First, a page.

Subfreezing Phenomena in Polymer Electrolyte Fuel Cells

  • Jeremy P. Meyers


One of the most critical aspects of proper fuel cell design is water management: too little water, and the membrane will dry out; too much water, and the catalyst layer will flood and block access of the reactant gases to the electro-catalyst surface. Developers have put considerable effort into the optimization of three-dimensional structures that can accommodate the simultaneous demands of membrane hydration and gas access to the catalyst layer under normal operating conditions, as well as of the power-plant-level designs that can ensure water is properly distributed and managed. In fuel cell power plants that operate intermittently and are exposed to atmospheric conditions, such as in automotive applications, the challenges of water management are complicated by the fact that the system will frequently have to be started from subfreezing conditions. Given the volume change associated with freezing water, one expects that any water retained in the pores of the catalyst layer or at the catalyst layer interface with the gas-diffusion layers will expand and can therefore create considerable stresses on the porous materials, possibly deforming them from their initial state. To design a cell that can accommodate these changes, a thorough understanding of the physics of water movement and freezing is necessary. Researchers have seen degradation associated with freeze/ thaw cycles and, more specifically, with drawing current from the fuel cell when the temperature of the cell itself is below freezing, a procedure that will be frequently experienced for fuel cell power plants deployed in automotive applications. Experiments demonstrate a marked increase in the mean pore size and width of the pore size distribution of the catalyst layer after thermal cycling. Modeling of the phase transition associated with thawing and freezing, however, as well as the coupled phenomena of water management and thermal management under partially frozen conditions is rather limited in the open literature. In this chapter, we examine the limits of current understanding, as well as the data that suggest freezing-point depression in polymer electrolyte fuel cell materials and the implications of lowered temperatures on fundamental kinetic processes.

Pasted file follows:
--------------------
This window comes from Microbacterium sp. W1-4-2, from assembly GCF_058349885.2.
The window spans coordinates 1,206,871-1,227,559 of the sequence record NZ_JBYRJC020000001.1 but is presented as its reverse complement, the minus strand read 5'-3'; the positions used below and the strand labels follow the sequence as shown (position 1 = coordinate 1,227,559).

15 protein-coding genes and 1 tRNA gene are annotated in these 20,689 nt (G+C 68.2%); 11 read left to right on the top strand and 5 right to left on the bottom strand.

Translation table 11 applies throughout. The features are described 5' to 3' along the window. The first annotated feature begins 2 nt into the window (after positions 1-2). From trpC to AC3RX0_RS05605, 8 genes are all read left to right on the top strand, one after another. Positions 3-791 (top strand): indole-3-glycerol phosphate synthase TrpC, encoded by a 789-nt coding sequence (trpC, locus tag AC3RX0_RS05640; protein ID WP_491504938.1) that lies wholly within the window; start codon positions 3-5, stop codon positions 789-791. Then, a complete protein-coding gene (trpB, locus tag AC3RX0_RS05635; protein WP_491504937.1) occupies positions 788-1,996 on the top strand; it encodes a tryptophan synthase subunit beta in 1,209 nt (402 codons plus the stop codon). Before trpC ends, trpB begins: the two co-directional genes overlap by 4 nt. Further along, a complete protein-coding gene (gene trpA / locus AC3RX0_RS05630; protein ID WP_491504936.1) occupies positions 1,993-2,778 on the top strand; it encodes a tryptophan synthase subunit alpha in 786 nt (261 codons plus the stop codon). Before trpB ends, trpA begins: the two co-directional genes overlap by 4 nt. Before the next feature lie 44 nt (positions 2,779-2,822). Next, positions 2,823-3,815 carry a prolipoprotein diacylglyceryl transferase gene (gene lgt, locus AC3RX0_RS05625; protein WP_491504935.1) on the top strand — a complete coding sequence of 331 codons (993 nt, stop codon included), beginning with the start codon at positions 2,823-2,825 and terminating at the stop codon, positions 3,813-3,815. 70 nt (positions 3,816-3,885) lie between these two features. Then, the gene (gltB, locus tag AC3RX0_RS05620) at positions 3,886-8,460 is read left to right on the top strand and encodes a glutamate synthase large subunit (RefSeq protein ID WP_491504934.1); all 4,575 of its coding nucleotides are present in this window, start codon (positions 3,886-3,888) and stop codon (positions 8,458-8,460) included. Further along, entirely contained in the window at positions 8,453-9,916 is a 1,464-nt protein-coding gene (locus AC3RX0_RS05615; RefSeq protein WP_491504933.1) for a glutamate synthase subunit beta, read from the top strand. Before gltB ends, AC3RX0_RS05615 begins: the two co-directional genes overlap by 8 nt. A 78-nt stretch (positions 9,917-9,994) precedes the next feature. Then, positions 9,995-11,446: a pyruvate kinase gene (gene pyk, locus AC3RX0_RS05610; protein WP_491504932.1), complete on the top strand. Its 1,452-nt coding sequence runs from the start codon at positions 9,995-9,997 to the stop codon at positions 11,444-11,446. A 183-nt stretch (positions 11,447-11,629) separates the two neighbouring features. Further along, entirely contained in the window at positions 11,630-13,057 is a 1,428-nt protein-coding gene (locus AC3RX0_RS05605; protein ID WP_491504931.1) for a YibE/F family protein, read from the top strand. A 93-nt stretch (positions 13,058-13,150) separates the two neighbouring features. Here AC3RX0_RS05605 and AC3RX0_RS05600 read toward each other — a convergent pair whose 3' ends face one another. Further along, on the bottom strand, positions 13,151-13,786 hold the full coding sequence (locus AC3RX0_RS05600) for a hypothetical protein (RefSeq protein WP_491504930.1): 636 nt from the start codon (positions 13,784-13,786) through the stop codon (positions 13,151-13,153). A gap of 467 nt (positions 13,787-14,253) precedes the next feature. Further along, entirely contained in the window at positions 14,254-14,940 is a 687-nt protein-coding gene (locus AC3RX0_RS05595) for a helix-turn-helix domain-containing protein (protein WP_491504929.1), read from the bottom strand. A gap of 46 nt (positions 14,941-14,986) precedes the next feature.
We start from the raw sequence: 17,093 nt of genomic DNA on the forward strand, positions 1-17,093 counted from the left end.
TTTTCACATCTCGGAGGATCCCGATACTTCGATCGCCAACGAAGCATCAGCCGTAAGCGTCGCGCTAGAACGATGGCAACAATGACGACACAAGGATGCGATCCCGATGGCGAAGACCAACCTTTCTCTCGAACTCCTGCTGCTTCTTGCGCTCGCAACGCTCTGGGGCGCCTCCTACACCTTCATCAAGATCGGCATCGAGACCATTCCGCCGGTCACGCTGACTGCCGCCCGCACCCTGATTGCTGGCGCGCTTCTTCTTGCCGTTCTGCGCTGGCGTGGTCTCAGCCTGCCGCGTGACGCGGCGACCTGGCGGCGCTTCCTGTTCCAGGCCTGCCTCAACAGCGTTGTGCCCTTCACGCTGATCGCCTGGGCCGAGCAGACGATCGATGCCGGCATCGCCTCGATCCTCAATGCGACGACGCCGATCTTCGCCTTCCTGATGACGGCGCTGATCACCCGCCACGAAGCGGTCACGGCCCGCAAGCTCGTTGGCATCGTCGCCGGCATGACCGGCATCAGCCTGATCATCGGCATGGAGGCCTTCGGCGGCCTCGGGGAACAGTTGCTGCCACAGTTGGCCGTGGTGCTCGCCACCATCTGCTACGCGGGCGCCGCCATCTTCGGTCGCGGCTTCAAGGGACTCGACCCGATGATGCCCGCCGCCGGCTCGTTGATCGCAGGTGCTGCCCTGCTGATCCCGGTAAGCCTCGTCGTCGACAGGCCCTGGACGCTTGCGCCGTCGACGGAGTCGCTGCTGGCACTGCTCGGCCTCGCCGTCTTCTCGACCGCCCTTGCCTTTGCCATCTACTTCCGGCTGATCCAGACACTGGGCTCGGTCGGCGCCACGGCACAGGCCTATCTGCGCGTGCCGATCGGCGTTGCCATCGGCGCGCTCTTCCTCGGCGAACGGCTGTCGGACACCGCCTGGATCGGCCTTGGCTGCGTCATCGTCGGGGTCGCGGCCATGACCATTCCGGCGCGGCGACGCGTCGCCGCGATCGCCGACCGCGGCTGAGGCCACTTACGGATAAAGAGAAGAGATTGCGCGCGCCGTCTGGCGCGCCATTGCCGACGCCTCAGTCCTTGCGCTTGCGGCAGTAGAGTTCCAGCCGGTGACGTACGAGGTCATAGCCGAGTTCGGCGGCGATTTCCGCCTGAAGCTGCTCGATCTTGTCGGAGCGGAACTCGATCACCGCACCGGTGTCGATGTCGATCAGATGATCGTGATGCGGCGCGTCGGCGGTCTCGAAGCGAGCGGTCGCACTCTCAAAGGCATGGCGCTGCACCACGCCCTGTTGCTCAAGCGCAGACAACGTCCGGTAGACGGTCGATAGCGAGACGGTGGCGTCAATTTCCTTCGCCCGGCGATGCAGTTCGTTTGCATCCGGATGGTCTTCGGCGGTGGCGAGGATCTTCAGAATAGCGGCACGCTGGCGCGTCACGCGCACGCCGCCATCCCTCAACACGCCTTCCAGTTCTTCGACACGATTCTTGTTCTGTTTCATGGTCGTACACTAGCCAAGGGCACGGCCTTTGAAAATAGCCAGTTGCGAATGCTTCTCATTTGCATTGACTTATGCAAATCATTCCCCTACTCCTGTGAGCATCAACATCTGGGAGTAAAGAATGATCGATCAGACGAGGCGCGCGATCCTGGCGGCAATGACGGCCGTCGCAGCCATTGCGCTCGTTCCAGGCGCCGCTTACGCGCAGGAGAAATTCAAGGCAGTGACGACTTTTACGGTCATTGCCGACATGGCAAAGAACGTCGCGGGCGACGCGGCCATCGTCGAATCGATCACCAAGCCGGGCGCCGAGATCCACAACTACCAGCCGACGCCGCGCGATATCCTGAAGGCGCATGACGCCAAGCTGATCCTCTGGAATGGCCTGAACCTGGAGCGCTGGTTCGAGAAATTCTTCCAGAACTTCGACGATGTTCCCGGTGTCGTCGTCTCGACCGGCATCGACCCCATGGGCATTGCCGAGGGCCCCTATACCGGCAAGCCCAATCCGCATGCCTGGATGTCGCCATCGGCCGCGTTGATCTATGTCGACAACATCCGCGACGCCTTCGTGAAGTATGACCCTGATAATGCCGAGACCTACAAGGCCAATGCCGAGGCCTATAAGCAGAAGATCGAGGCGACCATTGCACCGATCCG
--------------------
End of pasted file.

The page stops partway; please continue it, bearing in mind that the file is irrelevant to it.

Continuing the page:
Fuel Cell Catalyst Layer Cold Start Membrane Electrode Assembly Fuel Cell Performance 
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© Springer Science+Business Media, LLC 2009

Authors and Affiliations

  • Jeremy P. Meyers
    • 1
  1. 1.Department of Mechanical Engineering, College of EngineeringThe University of Texas at AustinAustinUSA

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